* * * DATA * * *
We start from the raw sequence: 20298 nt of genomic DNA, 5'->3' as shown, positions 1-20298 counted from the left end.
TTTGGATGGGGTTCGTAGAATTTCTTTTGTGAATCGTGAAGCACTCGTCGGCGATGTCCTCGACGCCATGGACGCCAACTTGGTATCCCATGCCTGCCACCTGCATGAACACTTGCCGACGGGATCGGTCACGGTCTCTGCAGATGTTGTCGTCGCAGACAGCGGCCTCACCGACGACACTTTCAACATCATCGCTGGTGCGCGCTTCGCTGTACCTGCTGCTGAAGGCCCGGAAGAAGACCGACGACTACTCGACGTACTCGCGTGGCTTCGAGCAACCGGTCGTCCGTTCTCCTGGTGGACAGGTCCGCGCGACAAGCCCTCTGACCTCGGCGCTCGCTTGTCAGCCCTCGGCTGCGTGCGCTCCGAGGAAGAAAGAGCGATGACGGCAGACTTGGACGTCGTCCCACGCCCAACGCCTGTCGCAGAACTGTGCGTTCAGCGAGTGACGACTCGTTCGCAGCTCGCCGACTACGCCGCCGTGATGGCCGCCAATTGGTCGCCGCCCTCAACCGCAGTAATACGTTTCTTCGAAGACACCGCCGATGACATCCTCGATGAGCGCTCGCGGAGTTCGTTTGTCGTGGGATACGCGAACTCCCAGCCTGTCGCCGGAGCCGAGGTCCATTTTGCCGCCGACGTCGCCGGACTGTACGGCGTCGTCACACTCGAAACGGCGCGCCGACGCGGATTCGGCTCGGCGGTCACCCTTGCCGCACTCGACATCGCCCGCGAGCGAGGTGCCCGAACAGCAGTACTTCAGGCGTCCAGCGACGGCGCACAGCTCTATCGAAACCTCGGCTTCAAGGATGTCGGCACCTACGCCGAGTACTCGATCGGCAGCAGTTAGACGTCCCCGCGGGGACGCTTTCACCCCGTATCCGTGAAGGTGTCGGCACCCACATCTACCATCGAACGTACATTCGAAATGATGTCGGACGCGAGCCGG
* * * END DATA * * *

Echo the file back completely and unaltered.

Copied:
We start from the raw sequence: 20298 nt of genomic DNA, 5'->3' as shown, positions 1-20298 counted from the left end.
TTTGGATGGGGTTCGTAGAATTTCTTTTGTGAATCGTGAAGCACTCGTCGGCGATGTCCTCGACGCCATGGACGCCAACTTGGTATCCCATGCCTGCCACCTGCATGAACACTTGCCGACGGGATCGGTCACGGTCTCTGCAGATGTTGTCGTCGCAGACAGCGGCCTCACCGACGACACTTTCAACATCATCGCTGGTGCGCGCTTCGCTGTACCTGCTGCTGAAGGCCCGGAAGAAGACCGACGACTACTCGACGTACTCGCGTGGCTTCGAGCAACCGGTCGTCCGTTCTCCTGGTGGACAGGTCCGCGCGACAAGCCCTCTGACCTCGGCGCTCGCTTGTCAGCCCTCGGCTGCGTGCGCTCCGAGGAAGAAAGAGCGATGACGGCAGACTTGGACGTCGTCCCACGCCCAACGCCTGTCGCAGAACTGTGCGTTCAGCGAGTGACGACTCGTTCGCAGCTCGCCGACTACGCCGCCGTGATGGCCGCCAATTGGTCGCCGCCCTCAACCGCAGTAATACGTTTCTTCGAAGACACCGCCGATGACATCCTCGATGAGCGCTCGCGGAGTTCGTTTGTCGTGGGATACGCGAACTCCCAGCCTGTCGCCGGAGCCGAGGTCCATTTTGCCGCCGACGTCGCCGGACTGTACGGCGTCGTCACACTCGAAACGGCGCGCCGACGCGGATTCGGCTCGGCGGTCACCCTTGCCGCACTCGACATCGCCCGCGAGCGAGGTGCCCGAACAGCAGTACTTCAGGCGTCCAGCGACGGCGCACAGCTCTATCGAAACCTCGGCTTCAAGGATGTCGGCACCTACGCCGAGTACTCGATCGGCAGCAGTTAGACGTCCCCGCGGGGACGCTTTCACCCCGTATCCGTGAAGGTGTCGGCACCCACATCTACCATCGAACGTACATTCGAAATGATGTCGGACGCGAGCCGG